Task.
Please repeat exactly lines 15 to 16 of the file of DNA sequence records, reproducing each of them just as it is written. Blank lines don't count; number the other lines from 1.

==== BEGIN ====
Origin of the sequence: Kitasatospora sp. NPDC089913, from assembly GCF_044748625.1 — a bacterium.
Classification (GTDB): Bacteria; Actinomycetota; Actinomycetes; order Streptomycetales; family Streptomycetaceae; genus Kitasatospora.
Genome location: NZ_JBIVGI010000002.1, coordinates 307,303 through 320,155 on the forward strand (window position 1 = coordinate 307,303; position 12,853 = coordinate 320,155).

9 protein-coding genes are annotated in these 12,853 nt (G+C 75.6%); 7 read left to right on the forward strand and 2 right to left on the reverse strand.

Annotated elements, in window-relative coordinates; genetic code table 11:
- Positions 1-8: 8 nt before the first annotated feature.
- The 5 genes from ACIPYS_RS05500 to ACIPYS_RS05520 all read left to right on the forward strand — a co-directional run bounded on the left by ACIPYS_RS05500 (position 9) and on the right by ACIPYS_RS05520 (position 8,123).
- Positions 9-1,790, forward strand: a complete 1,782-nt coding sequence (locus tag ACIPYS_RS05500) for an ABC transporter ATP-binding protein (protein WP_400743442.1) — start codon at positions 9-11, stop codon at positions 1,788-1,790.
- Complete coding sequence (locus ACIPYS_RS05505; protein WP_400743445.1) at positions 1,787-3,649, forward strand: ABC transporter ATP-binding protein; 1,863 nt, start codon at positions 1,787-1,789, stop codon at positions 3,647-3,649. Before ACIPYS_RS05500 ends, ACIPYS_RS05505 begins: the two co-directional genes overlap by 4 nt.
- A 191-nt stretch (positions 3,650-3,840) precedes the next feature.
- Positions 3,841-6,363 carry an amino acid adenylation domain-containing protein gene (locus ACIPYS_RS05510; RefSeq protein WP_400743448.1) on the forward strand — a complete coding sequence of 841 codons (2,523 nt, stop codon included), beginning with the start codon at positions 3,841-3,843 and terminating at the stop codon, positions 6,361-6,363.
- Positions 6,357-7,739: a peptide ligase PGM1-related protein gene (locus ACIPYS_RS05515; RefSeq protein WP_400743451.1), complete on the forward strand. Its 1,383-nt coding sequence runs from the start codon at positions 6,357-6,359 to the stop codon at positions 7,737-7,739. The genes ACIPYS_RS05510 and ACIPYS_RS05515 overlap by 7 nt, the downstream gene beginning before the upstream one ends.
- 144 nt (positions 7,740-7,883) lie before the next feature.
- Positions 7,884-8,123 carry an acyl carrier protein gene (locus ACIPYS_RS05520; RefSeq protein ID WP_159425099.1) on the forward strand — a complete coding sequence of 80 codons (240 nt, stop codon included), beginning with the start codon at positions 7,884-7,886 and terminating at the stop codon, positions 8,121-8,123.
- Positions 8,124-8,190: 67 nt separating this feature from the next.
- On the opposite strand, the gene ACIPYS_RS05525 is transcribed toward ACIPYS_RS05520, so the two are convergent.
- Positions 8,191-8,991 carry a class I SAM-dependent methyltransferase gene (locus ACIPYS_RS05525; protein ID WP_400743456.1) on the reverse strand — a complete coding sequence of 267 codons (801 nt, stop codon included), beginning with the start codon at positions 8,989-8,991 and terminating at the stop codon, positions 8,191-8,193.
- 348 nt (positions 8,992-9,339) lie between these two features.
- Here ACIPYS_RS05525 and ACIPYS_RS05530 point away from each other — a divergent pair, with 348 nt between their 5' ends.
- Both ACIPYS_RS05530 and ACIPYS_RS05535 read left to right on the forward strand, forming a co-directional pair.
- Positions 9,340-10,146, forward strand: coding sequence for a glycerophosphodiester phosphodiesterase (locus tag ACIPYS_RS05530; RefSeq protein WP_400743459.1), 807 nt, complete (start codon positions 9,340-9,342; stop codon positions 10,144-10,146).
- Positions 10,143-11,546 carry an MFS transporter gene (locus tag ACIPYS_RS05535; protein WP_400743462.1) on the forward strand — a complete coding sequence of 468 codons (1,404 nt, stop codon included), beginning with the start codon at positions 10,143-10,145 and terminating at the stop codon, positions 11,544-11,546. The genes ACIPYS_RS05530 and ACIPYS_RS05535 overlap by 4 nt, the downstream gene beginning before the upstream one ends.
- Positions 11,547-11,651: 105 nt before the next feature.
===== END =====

- Positions 8,124-8,190: 67 nt separating this feature from the next.
- On the opposite strand, the gene ACIPYS_RS05525 is transcribed toward ACIPYS_RS05520, so the two are convergent.